Chaucer based The Reeve’s Tale on a popular French fabliau in which the daughter allows one of the students into her locked chamber and willingly sleeps with him. Chaucer removed the consent. In his version, Aleyn attacks the sleeping Malyne so swiftly that there is no time for her to cry out before they are physically joined. John, in bed with the miller’s wife, ‘thrusts as hard and fiercely as if he were mad’. The situation can be hard to interpret because Malyne seems smitten by Aleyn after the rape, and the miller’s wife enjoys the sex for as long as she doesn’t recognise her partner. But this kind of narrative is a staple of rape culture: drunk girls are asking for it, and raped girls wind up liking it. While Aleyn attacks Malyne to revenge himself on her father, John copies his behaviour because he’s afraid that he’ll be mocked if he doesn’t. His choice, as he sees it, is between laughing at a violated woman or being laughed at himself.

But did they really think that way back then? One might argue that it was a medieval commonplace that women who drank alcohol were sexually uninhibited. Women did bring rape charges against men in medieval courts, sometimes successfully, but the victim was expected to have raised the alarm and to have shown her torn clothing and injuries to a local authority soon after the assault. The violation depicted in The Reeve’s Tale would have been in a grey area, but some contemporary readers would have thought the students’ behaviour unacceptable. Harris cites a 1292 case in which a Herefordshire surgeon, Ralph de Worgan, gave Isabella Plomet, a patient, a narcotic before raping her. He was forced to pay her compensation, suggesting that there was at least a local recognition that drugged sex was not consensual, even if the victim had willingly opted to be alone with her attacker. More telling is Harris’s study of a 15th-century manuscript of The Canterbury Tales. While some early scribes censored its language, excising or replacing words such as swyve (‘fuck’), this particular manuscript was copied more or less accurately. One of the book’s later readers, however, scraped off the word ‘swyve’ – Aleyn uses it to announce his intention to have sex with Malyne – as well as some other aggressive sexual words (‘priketh’, ‘hard’, ‘depe’) used to describe John’s assault on the miller’s wife. Whoever this reviser was, she or he thought of obscenity in ethical terms. The descriptions of sex in other tales were not erased. Forced intercourse was.

It is impossible to tell whether these excisions are the work of a female reader or a male one. This ambiguity also exists in relation to the lyrics to which most of Harris’s book is devoted, many of which feature the voices of women, resisting or lamenting. (A number of the poems are included in the appendices.) Often depicting a powerful man’s sexual assault on a vulnerable young woman, these poems are usually thought to have been composed, or at least committed to the page, by men. But Harris points out that men copying women’s laments may have empathised with their plight, and that women often performed songs written by men. Anyone feeling lonely or abandoned might have identified with the maiden, seduced and left pregnant, who complains: ‘Alas that he/has thus left me/myself alone/in wilderness/remedyless/making my moan.’

Lyrics in women’s voices also celebrated erotic pleasure. In a brief anonymous verse from around 1300, a maiden complains that her lover can’t satisfy her: ‘Alas, that he so soon fell!’ In a 15th-century carol, a woman describes her snappily dressed boyfriend in loving detail, lingering over his trim shirt and coat, his hose of London black, his kiss that is worth a hundred pounds. Gloriously, the poem ‘I pray yow maydens every chone’ features a merchant offering his podynges (‘sausages’) to a group of young women. ‘Will ye have of the puddings come out of the pan?’ he asks, and they reply firmly: ‘No, I will have a pudding that grows out of a man.’ In these and other verses, women actively solicit sex, and teach their younger friends and male lovers how to have satisfying intercourse. A surprising side effect of Harris’s attention to rape narratives in medieval literature is to show how many medieval texts make female consent explicit. Medieval authors knew exactly how to depict a woman enthusiastic for intercourse. When they told stories of non-consensual sexual encounter, they did so on purpose.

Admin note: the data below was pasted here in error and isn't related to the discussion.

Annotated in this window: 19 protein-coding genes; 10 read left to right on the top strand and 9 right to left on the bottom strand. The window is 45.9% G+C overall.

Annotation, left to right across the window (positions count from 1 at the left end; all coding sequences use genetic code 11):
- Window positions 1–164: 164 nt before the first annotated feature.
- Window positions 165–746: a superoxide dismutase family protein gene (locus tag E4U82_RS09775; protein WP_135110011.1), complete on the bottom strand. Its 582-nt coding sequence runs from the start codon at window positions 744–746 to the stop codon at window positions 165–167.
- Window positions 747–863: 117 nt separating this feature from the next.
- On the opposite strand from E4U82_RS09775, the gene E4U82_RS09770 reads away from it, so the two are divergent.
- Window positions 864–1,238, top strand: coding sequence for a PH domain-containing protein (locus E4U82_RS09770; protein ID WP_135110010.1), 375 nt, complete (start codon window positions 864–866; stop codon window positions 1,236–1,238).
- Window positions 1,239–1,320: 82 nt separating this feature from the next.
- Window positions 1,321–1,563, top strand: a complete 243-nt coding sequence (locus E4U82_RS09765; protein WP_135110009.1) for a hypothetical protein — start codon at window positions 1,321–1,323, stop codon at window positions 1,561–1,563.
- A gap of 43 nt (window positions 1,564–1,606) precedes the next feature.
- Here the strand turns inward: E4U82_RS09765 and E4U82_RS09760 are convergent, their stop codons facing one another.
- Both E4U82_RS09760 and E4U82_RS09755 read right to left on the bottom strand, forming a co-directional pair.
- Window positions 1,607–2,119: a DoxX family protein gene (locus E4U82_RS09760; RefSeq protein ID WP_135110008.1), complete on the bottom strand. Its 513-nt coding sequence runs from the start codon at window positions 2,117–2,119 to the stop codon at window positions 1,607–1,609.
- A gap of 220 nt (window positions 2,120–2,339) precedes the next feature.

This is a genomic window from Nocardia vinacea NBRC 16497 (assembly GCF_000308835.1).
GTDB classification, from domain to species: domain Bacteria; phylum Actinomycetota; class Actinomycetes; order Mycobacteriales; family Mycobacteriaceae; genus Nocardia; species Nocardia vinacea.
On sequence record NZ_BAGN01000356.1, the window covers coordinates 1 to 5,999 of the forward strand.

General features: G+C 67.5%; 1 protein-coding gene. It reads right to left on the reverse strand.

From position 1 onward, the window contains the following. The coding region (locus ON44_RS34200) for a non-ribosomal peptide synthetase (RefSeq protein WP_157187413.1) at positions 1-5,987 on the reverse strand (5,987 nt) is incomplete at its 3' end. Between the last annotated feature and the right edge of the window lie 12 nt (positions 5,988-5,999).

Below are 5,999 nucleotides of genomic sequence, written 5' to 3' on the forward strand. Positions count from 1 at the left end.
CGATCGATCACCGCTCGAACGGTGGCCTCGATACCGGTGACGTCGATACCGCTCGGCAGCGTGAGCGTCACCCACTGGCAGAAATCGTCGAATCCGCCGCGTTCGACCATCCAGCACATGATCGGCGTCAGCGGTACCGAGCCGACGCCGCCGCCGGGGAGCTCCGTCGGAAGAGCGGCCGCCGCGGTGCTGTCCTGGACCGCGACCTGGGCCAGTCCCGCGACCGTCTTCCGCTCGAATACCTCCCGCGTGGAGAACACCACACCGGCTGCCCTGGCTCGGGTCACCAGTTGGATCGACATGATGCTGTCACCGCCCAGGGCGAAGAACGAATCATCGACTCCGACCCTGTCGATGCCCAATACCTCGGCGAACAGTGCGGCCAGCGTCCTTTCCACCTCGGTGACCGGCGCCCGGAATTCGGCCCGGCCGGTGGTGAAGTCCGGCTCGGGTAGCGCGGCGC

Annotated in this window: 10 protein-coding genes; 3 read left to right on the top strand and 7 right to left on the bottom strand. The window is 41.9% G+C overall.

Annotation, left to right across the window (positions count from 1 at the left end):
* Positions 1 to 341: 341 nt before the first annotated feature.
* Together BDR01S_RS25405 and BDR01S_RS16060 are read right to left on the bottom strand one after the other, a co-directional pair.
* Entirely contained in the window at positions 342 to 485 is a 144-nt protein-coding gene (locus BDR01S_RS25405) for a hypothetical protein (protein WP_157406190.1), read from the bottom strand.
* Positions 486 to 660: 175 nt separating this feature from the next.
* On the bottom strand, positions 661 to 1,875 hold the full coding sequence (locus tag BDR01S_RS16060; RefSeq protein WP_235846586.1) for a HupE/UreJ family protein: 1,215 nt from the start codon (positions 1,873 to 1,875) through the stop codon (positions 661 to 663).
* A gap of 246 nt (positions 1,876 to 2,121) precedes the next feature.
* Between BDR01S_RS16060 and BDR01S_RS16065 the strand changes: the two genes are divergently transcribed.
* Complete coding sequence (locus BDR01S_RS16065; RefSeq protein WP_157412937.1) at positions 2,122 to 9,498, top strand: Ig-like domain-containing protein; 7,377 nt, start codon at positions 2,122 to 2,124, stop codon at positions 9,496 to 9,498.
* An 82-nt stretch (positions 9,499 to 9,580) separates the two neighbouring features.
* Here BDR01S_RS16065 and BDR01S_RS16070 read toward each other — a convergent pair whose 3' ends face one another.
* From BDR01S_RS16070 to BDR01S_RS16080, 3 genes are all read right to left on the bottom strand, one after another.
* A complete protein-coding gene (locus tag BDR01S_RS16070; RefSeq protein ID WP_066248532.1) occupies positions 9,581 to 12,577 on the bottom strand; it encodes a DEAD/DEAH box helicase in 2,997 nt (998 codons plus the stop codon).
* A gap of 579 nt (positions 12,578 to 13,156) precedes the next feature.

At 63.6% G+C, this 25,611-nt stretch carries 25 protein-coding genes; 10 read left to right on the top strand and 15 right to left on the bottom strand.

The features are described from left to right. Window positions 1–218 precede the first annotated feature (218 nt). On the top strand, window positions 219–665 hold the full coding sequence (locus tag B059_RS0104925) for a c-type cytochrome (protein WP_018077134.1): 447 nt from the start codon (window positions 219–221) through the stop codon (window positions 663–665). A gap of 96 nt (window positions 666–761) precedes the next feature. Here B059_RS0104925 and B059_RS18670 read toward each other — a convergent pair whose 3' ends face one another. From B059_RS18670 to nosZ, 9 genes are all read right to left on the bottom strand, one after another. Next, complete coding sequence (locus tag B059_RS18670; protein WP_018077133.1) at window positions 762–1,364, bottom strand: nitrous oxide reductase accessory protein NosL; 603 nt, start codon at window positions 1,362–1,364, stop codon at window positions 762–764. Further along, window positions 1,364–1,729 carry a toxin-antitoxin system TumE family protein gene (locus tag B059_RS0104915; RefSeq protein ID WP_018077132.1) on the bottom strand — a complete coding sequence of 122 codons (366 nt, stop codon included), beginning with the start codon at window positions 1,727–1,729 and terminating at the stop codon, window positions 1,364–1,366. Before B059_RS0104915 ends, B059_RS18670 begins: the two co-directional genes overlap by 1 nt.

Dirty words tell us plenty about power. They show us who can speak, enjoy or censor language. They also point to those who are violated, brutalised, silenced. But there is a playful side to obscenity. In the French fabliau La Damoisele qui ne pooit oïr parler de foutre (‘The Young Woman Who Could Not Bear to Hear Talk of Fucking’), an extravagantly prudish girl forces her father to do without help in the fields, for fear of having to listen to the coarse language of lower-class men. When a young fellow arrives pretending to be as squeamish as she is, she immediately makes sure he’s hired and arranges for him to sleep in her room. Once in bed he loses no time, touching her breasts and below her stomach, asking what it is he feels. The maiden, it turns out, has her own terms: a meadow that has never yet flowered, a fountain gushing for the first time, a horn player ready to sound the alarm. She proceeds to caress him just as boldly. At her request, he describes his colt, strong but thirsty, and the twin groomsmen who guard it. ‘Have him drink from my fountain!’ she says, and the two proceed to have vigorous sex four times. The story, when it begins, seems like a tale of trickery and innocence beguiled. It becomes a mutually gratifying encounter, made all the more ribald by the euphemisms both characters use. Harris’s compelling study shows that obscene language can be vicious or, in the right beds and in the right books, dedicated to pleasure.

Send Letters To:

The Editor
London Review of Books,
28 Little Russell Street
London, WC1A 2HN


Please include name, address, and a telephone number.

Read anywhere with the London Review of Books app, available now from the App Store for Apple devices, Google Play for Android devices and Amazon for your Kindle Fire.

Sign up to our newsletter

For highlights from the latest issue, our archive and the blog, as well as news, events and exclusive promotions.

Newsletter Preferences